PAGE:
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It’s high time for a Broadway revival of the D.C. born-and-bred musical Crazy for You. I say this not only because Signature Theatre’s current production of this toe-tapper is absolutely fantastic. (But seriously, it is.) Or because a Los Angeles theater is attempting to relaunch the musical. Or because Crazy Ex-Girlfriend star Rachel Bloom starred in a New York concert production of Crazy for You last winter.
No, the big reason this show should be front and center right now is because we need great productions of musicals where strong female leads tell men to go to hell.
More specifically, they tell married philanderers to go see their wives, order would-be suitors to do the laundry, and scream when chorus boys messing around in rehearsal try to grope them.
“Not my chest!” one of the Follies girls howls, as four cowboys reach for her bosom. She’s been teaching them choreography for a Western musical revue—“Hands on knees, hands on hips, hands on chests,” etc.—but doesn’t put up with any funny business when the guys misinterpret that last directive.
(If a certain United States senator had been hollered at in a similar manner—or behaved better at a USO skit rehearsal—he could have avoided quite a mess.)
For better or worse, director Matthew Gardiner’s production of this 1992 Tony-winner, adapted from a 1930 musical, completely resonates in 2017. Crazy for You features songs by George and Ira Gershwin (including some from the musical Girl Crazy) and a book by D.C. playwright Ken Ludwig, who tweaked the script for this production. The plot follows 1930s banking heir Bobby Child (Danny Gardner) from glittering Manhattan to gritty Deadrock, Nevada, a mining town that’s turned to the arts to solve its post-industrial woes. (Both are well depicted in Paul Tate DePoo III’s whimsical set.) But poor Bobby aspires to be on Broadway, not Wall Street. When his mother (Sherri L. Edelen) offers him a chance to foreclose on a Nevada theater, he takes it, and with it comes his chance to be a fleet-footed star.
If that plot sounds sweetly old-timey, it is. Your grandparents would recognize hits like “I Got Rhythm,” “Someone to Watch Over Me,” and “Embraceable You.” But what sets Crazy for You apart from most musicals of Gene Kelly vintage is the wit of Ludwig’s book and three female leads—in show business, no less—who are empowered with some persistent pluck.
Ashley Spencer, Maria Rizzo, and Natascia Diaz can all tap dance and classily kick ass. When a Follies impresario (Bobby Smith) asks his dance captain Tess (Rizzo) to dinner, she smirks and responds with, “And how is Mrs. Zangler these days?”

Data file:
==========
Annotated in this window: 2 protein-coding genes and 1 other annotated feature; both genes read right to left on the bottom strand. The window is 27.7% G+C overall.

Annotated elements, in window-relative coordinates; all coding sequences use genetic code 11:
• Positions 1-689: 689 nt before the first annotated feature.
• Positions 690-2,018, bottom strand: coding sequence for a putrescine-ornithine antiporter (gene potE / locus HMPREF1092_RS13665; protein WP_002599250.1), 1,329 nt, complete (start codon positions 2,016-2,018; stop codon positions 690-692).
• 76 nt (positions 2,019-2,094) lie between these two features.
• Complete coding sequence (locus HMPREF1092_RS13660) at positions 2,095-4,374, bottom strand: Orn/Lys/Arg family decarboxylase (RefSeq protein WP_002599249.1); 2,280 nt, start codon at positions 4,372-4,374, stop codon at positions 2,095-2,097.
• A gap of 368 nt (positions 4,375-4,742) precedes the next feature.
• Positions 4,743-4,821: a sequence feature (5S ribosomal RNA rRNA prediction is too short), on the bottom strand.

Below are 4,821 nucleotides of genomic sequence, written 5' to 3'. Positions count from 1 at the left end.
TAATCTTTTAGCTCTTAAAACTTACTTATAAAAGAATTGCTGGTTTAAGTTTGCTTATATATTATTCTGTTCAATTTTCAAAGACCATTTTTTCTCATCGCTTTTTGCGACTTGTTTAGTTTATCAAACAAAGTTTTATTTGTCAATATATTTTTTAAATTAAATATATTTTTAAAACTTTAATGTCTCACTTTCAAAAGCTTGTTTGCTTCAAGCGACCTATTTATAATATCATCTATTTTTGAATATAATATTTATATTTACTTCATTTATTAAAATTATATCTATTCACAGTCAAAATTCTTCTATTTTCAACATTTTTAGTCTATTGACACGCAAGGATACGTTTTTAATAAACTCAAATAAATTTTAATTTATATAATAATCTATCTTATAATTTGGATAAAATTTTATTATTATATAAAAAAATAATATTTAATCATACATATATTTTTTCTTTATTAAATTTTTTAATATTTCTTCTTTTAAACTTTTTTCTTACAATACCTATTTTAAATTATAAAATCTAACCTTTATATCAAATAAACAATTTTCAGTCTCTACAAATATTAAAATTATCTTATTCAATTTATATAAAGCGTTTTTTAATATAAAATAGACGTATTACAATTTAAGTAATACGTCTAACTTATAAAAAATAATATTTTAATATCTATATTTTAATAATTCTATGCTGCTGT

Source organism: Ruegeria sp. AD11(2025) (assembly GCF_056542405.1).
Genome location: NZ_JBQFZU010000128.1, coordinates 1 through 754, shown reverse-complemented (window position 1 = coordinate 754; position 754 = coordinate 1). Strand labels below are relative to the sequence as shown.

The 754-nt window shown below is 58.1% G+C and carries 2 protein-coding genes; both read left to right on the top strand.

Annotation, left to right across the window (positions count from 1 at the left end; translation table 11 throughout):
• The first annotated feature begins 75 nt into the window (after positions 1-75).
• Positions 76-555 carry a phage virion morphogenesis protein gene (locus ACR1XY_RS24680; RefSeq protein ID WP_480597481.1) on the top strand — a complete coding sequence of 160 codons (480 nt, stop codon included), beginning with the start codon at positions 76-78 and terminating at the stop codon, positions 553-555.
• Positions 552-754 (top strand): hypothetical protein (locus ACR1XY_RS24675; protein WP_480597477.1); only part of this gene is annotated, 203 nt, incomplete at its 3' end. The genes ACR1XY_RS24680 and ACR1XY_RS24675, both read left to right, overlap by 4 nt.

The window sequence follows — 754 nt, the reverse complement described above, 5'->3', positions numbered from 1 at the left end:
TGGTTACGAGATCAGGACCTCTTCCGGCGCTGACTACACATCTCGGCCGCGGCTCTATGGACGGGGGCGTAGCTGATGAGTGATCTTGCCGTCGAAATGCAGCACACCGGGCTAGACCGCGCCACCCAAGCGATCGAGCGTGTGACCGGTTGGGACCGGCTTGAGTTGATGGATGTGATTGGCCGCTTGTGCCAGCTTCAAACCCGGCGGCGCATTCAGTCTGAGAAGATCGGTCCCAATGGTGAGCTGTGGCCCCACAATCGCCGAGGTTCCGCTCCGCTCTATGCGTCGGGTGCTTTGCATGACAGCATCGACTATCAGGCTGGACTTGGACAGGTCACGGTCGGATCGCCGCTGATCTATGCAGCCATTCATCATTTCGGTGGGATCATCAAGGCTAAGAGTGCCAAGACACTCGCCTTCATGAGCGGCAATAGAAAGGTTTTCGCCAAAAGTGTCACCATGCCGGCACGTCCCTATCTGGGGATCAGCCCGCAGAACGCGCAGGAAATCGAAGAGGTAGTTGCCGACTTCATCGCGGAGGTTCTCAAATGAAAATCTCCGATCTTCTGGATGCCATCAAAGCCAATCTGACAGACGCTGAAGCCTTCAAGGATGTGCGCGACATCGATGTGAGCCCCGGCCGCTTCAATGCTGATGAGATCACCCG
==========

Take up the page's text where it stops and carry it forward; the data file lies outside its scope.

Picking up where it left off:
Bobby the tap-dancing banker ends up summoning Tess and the girls to Nevada, in hopes that he can resurrect Deadrock’s theater rather than foreclosing on it. The potential star for the show-within-a-show is Polly Baker (Spencer), the postmaster’s nubile, whiskey-swilling daughter. She and Bobby hit it off while hoofing their way through “Things Are Looking Up.” Then Polly finds out Bobby is the guy from the Big Bad Bank, and throws sarsaparilla in his face.
By this point late in Act I, any audience member who has also seen The Pajama Game at Arena Stage this holiday season has got to be thinking, “It is so nice to see a woman in a period musical draw the line.”
In a stroke of ridiculously bad timing, Arena Stage picked 2017 to revive a musical about men who exclusively date secretaries and seamstresses at a 1950s garment factory. It took the full-throated chemistry of Kelli O’Hara and Harry Connick Jr. to get the musical briefly back on Broadway in 2006. Sadly, Arena’s production doesn’t generate much steam heat, which makes the high-energy footwork and self-assured sassiness of Crazy for You even more appealing.
Way back in 1991, Susan Stroman choreographed the musical’s pre-Broadway tryout at D.C.’s National Theatre. She was slated to direct a New York-bound production at L.A.’s Ahmanson Theatre, but that production has been mysteriously postponed. Should the producers reconsider, Gardiner’s production does indeed have rhythm, and is raring to go in Arlington, Deadrock, or the Great White Way beyond.
4200 Campbell Ave., Arlington. $40–$113. (703) 820-9771. sigtheatre.org.